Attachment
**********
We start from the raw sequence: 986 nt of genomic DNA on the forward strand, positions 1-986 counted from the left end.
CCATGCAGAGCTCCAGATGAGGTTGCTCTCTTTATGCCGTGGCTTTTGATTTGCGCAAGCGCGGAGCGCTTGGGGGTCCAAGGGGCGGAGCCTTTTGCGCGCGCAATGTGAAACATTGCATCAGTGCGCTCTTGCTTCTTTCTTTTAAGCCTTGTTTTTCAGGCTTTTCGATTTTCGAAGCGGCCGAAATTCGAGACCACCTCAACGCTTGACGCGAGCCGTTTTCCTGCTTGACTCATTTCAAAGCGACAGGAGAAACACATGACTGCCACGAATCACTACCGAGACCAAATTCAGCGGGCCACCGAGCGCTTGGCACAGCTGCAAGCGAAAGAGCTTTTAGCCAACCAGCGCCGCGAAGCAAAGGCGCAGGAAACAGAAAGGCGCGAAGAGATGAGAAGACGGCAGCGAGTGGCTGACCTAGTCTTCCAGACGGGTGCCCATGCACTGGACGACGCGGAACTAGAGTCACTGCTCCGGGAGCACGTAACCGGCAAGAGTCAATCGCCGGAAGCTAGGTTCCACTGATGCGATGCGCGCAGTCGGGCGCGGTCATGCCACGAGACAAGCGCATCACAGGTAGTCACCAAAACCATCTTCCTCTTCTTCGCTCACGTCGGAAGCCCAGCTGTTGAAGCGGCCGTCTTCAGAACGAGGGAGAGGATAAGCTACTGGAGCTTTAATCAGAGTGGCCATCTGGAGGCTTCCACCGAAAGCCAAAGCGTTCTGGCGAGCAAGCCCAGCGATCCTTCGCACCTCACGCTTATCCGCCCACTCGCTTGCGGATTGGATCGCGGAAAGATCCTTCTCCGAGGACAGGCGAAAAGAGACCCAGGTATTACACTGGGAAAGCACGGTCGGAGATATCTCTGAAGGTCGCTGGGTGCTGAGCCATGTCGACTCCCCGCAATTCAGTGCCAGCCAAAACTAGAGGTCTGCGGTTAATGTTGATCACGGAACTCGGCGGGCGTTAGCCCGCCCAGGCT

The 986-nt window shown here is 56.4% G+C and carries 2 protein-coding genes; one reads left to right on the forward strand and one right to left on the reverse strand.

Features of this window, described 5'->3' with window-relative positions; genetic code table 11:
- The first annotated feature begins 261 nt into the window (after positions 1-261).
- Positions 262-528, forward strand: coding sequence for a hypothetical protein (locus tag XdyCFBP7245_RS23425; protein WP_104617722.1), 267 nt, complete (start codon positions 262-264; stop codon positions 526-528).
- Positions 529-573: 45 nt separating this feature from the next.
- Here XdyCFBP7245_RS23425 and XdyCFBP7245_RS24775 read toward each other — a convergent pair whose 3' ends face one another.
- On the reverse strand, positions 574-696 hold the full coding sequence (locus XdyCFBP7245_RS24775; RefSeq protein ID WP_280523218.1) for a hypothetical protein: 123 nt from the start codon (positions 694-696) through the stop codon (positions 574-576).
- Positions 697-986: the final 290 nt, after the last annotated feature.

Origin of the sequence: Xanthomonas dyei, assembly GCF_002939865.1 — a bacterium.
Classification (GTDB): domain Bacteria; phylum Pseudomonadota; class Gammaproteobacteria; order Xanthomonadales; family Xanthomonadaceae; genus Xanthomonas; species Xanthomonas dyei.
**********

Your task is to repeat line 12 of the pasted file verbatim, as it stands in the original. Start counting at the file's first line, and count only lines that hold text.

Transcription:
Classification (GTDB): domain Bacteria; phylum Pseudomonadota; class Gammaproteobacteria; order Xanthomonadales; family Xanthomonadaceae; genus Xanthomonas; species Xanthomonas dyei.